Title: Rise of the Planet of the Apes
Year of Release: 2011
Date Viewed: January 18th, 2012
MPAA Rating: PG-13
Is it possible that the modern blockbuster is being reinvented right before our eyes? That was the question I had asked myself mid-way through watching Rise of the Planet of the Apes: the first installment of an apparent reboot of the iconic science fiction franchise. At this point, the film carried itself almost exclusively on substance. A commentary on human nature using the species that are one step below on the evolutionary scale. Then the budget poured in. A long sequence of the rise itself in the form of an action setpiece at the Golden Gate Bridge. Then the unwelcome cliche arrived. The female love interest whom we barely know anything about steals a kiss from the likable male hero and then creates a diversion that helps him gain a temporary (and minor) upper hand. In due credit though, at least nobody pretended this person was anything more than a plot device.
I was disappointed to realize that the summer action film hadn't evolved as much as I was lead on to believe. But the same cannot be said for the featured apes who end up growing their intelligence level far greater than the human bystanders ever anticipated. The first of this kind is appropriately named Ceasar (performed by motion capture hall-of-famer Andy Serkis). Like the man who elevated Rome to an empire, this ape is born to lead an advanced species of his own kind to rule a new civilization. And in this case, eventually the entire world. Rise of the Planet of the Apes is the first official attempt to explain how and why this all happened. The answer is unsettling because of how the original intentions were worthwhile and conducted with so little recklessness. The power that humans take for granted with their position as the most intelligent species on the planet becomes fragile once the apes obtain a comparable level of power. And as the movie's plot wishes to teach, no species is willing to settle for second best.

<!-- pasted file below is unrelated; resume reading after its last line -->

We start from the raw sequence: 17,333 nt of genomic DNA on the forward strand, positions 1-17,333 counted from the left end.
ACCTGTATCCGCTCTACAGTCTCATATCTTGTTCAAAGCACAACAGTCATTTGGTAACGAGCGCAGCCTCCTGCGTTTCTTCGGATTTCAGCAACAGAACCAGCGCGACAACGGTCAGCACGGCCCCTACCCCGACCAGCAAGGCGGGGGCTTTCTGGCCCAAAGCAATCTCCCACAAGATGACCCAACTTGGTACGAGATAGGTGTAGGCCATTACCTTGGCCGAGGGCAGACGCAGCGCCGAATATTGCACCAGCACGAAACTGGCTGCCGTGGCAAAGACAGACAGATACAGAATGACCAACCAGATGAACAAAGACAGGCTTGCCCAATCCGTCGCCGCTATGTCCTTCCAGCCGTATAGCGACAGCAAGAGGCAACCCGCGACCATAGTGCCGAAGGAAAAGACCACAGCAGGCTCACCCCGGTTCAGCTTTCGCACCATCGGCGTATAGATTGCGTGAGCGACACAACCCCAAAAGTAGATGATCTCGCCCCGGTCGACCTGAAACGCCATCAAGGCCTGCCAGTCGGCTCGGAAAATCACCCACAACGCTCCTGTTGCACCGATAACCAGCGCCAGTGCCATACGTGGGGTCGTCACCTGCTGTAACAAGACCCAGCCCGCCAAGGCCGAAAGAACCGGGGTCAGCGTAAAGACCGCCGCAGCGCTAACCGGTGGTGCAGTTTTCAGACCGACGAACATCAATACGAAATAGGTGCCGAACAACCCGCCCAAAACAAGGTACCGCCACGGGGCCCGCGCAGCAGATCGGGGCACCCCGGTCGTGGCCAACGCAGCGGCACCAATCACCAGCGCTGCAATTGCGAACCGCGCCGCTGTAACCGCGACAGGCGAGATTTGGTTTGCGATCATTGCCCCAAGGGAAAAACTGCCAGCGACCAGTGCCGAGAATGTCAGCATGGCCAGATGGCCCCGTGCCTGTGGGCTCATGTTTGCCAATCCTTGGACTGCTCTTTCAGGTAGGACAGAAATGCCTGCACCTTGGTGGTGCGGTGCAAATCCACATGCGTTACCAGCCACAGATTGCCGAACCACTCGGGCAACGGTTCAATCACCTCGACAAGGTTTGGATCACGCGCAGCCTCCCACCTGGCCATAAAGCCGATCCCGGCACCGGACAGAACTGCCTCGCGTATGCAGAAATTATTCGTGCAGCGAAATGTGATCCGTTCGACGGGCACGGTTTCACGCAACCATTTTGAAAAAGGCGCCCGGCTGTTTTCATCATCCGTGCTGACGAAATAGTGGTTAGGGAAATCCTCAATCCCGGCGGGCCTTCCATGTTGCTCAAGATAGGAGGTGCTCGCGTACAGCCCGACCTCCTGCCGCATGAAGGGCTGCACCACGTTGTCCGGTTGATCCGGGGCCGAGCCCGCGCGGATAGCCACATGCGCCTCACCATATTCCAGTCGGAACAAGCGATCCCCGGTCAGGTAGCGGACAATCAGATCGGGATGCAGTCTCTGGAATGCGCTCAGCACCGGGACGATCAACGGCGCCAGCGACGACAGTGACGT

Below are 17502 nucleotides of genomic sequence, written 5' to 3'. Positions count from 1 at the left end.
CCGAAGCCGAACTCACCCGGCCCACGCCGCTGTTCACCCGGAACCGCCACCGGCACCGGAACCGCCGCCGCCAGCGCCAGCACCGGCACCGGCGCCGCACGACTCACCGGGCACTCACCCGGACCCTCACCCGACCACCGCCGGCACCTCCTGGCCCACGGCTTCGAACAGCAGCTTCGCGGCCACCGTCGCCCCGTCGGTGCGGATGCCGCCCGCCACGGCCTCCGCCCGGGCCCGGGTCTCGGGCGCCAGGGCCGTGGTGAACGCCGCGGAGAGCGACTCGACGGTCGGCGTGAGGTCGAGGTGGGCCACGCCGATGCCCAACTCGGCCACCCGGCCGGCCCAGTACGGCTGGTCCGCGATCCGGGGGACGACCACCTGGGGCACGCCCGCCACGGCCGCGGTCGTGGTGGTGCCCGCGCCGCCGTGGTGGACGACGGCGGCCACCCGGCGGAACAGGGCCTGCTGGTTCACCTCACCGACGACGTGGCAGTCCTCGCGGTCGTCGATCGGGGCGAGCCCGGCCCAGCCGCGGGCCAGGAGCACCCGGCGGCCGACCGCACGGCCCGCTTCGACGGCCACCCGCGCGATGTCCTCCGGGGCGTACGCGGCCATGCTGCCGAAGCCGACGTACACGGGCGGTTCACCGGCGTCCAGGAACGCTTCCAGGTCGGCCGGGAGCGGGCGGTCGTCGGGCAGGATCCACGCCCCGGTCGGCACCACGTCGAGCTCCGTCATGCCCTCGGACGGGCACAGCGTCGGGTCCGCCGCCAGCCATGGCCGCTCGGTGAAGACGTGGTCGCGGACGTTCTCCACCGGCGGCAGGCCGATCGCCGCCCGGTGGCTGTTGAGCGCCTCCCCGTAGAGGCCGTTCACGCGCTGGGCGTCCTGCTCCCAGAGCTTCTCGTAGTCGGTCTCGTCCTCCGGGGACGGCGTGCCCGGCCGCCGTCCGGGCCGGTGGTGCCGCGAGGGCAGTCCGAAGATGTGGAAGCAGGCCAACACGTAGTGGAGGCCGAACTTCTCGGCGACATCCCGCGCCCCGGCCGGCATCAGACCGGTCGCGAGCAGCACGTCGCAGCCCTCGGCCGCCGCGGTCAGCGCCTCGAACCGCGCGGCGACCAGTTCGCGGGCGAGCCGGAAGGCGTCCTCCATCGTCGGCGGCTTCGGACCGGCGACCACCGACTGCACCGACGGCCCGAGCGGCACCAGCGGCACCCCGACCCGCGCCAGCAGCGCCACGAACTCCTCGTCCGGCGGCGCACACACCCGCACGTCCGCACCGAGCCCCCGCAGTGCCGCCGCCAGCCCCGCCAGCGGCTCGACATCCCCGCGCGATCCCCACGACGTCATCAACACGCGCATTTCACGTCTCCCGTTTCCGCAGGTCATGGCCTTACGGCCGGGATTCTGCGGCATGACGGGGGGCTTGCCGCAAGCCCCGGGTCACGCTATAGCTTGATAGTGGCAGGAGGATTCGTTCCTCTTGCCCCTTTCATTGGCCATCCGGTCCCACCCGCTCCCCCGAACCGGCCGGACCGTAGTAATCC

Caesar is originally a house pet to scientist Will Rodman (James Franco). Motivated by his father's struggles with Alzheimer's disease, Will devotes his work to the construction of experimental drugs designed to grow new cells within brains. Caesar inherits an upgraded mind from his mother who was used as one of the earliest test subjects. He is different than other animals and learns enough to understand this fact by adulthood. The key idea is that the drugs never alter the animal patients' natural behavior. They remain as unpredictable as wild animals ever have been. But they grow to become more self aware of their strengths and gain a strong sense of injustice that's done to them by human "caretakers." The only crime these apes commit, at least initially, is simply behaving the way nature intended.
Living up to the lore of protective nature that both fiction and nonfiction attributed to apes, Caesar is imprisoned for defending Will's father from a mild threat that appeared potentially fatal in his eyes. Like what many of society's outcasts face, what should be a place for harmony and negative reinforcement is instead a mere storage facility overseen by beings not fit to run their own lives much less others. During the viewing, my mother commented how certain moments reminded her of The Green Mile. Even in early scenes the human characters behave less human than animals. When confronted over a decision to terminate remaining ape experimentation subjects, the company's head manager rationalizes the decision by explaining that although scientists are there to make history, he is there to make money. All subsequent appearances by this character showcase him staying one step behind in logic. Whoever wrote the script holds a lot of contempt towards business leaders.
The scientists working for Twentieth Century Fox bring the apes to life using computerized motion capture that's not quite state of the art. Realism is sacrificed in exchange for breathtaking tracking shots of the apes at play. Their gracefulness behind traveling through natural environments plus the superior brawn add credibility to the idea of apes one day overtaking humans as the dominant species. What gets hurt is the ability to suspend disbelief over their existence. The computer generated imagery stands out from the real world backdrop like black and white. To curb the distraction, imagine an alternative Earth dimension where apes look a little different than how we accept. It wouldn't even be too far-fetched to assume this story takes place on an entirely different planet altogether; especially considering that's what the author of the original Planet of the Apes novel had in mind.
But the social commentary belongs right here on Earth. The apes rise because they learn to understand human values and how to obtain them. The need to be independent. To have control over personal destiny. To hunt instead of being hunted. And the one that mankind has yet to fully acquire; the ability to defeat death. Popular culture's history insists that particular dream cannot be realized without challenging nature; the most dangerous practice of all. The people behind this film are not shy about showing their staunch belief in that philosophy.